[code] Dim row As Integer = VehicleList.ListIndex
If row >= 0 Then
Dim v As Vehicle
v = Vehicle(VehicleList.RowTag(row))
This code is from the VehicleOOPExample and I’m trying to unpack it in my mind.
I don’t understand how to read the line v = Vehicle(VehicleList.RowTag(row))
According to this v is a class of type Vehicle and so we can assign a Vehicle to it.
And I do understand that in the VehicleList.RowTag we have previously stored a specific instance of the class vehicle.
What I don’t understand is the use of the parenthesis with the class name Vehicle
Here’s the line with the parenthesis I’m unclear about in bold v = Vehicleb[/b]
In my mind () implies an array or a method. I don’t quite understand what it means when used with a class.
I searched the docs, watched the video a few times and couldn’t find anything about using parenthesis with a class.
(I only wrote this disclaimer because in the karmic language of reality someone is sure to point me to the obvious place in the docs that explains all this )
The RowTag is a Variant so that you can save anything into it. To get your Vehicle back to need to cast the RowTag back into a Vehicle.
Thanks. The keyword I was missing was casting. Once you pointed that out I can find lots of discussions about it.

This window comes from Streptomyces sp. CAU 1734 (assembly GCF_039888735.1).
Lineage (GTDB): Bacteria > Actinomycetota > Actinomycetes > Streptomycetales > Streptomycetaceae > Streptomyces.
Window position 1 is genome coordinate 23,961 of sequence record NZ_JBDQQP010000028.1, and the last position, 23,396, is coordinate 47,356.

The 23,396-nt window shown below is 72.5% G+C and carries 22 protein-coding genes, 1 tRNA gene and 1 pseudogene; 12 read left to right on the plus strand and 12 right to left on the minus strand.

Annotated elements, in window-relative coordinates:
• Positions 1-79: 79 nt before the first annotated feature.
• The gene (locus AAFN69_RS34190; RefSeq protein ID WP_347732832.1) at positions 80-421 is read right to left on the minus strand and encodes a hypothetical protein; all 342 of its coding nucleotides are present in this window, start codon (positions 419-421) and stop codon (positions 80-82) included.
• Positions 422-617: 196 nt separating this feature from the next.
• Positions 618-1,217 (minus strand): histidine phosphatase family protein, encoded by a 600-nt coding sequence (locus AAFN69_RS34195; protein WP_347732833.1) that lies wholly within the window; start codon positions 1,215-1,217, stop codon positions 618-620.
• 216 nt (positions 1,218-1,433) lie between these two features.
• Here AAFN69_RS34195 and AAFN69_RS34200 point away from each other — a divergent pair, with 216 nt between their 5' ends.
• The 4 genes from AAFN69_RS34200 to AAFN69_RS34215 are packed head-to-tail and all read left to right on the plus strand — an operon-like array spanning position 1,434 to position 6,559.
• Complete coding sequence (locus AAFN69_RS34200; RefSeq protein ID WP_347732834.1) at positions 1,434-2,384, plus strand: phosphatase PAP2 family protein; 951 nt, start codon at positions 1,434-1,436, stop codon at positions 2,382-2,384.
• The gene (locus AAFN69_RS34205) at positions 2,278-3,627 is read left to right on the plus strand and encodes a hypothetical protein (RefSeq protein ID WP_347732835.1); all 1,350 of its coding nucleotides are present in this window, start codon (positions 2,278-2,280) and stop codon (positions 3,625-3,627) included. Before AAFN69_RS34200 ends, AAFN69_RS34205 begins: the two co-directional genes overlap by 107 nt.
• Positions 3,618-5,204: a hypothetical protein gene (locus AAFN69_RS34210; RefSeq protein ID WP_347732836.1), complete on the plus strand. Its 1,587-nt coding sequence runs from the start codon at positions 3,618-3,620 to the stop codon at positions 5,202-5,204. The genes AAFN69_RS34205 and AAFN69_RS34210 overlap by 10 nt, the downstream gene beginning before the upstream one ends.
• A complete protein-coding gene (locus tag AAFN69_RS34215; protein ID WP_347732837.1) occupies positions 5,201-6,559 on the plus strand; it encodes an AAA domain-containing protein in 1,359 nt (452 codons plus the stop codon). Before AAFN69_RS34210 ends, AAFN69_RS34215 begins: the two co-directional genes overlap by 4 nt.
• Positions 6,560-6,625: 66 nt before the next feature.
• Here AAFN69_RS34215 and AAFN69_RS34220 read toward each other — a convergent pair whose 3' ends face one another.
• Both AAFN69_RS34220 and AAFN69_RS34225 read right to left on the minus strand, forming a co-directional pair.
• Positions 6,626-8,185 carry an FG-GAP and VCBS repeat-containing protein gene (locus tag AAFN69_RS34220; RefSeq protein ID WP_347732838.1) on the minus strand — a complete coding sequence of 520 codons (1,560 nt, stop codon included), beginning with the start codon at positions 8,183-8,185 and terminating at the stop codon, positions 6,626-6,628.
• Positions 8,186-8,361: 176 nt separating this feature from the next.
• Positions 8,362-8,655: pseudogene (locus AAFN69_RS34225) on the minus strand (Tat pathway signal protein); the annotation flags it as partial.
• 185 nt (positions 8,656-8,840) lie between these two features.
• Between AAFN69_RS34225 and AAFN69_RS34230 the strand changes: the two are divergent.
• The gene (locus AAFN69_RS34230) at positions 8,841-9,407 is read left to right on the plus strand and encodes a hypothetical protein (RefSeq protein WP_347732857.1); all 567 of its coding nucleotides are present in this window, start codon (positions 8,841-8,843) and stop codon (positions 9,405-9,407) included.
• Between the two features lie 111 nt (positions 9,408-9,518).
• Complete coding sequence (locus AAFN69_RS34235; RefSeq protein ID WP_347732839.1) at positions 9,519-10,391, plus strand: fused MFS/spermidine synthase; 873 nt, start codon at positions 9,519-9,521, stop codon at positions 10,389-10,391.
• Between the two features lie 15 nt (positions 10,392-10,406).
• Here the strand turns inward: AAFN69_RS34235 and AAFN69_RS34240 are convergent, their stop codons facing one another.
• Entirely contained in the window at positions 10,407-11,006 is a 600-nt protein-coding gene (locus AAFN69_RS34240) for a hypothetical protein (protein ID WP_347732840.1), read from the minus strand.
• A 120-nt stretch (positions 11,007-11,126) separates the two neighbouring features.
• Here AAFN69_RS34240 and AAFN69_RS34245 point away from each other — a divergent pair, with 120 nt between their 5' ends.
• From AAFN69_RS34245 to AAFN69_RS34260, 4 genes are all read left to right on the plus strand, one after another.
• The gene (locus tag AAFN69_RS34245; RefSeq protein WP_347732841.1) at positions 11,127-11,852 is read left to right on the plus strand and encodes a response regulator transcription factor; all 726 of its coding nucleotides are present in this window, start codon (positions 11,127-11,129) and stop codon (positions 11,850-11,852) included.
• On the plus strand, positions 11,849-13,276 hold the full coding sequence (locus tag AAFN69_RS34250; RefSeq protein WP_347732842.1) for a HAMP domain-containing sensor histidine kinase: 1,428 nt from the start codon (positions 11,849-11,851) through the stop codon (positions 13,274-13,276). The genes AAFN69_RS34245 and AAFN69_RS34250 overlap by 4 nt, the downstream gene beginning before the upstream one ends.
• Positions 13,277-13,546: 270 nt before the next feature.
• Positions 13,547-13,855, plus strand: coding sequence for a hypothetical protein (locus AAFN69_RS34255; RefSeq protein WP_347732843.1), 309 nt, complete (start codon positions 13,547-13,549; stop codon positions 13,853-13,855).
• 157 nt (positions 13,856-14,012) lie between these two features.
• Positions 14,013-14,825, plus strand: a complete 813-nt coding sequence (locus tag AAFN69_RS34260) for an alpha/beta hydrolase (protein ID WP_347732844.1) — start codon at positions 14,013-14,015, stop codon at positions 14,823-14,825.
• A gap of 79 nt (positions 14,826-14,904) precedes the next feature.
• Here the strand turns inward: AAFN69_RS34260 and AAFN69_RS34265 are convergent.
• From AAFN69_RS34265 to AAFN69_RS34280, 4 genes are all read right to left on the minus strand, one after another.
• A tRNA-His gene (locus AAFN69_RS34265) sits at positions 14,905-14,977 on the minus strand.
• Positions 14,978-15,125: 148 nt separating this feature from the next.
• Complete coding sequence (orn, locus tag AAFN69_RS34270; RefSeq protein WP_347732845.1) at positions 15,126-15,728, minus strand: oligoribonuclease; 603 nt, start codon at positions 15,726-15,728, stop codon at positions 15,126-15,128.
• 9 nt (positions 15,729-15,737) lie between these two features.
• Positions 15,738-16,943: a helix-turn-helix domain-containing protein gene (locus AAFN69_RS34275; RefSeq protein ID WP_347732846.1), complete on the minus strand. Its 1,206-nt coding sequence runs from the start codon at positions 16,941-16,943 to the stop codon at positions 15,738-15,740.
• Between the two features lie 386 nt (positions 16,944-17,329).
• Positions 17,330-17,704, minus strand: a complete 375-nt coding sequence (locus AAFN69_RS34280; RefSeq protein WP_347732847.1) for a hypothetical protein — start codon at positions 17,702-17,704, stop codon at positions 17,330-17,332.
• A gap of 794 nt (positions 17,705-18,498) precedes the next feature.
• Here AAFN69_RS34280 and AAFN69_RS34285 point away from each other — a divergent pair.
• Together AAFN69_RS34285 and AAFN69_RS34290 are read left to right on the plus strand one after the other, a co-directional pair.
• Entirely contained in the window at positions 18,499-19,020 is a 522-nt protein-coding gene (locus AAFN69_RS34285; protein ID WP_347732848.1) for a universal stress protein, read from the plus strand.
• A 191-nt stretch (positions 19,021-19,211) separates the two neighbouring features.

However, since it’s a Variant, casting is not required. It doesn’t hurt, but I think it overly complicates the example.
I take your point. Once I was pointed toward casting I went through the forum and there is an enormous amount of discussion. There was a point made that variants are seen as somewhat prone to misuse and the advice is to on the whole not use them. Then of course we find the listbox uses them.
I think that this is an issue of coding techniques where the habit is to always enforce the type, just in case.
It did over complicate the example but it forced me to learn something new. I’m barely at the “I know a little XOJO” level. That’s why I find these forums helpful as people expose how they practice the language. I have, of course, noticed that you are extremely generous, along with many others, in taking the time to “correct our pronunciation” of the language.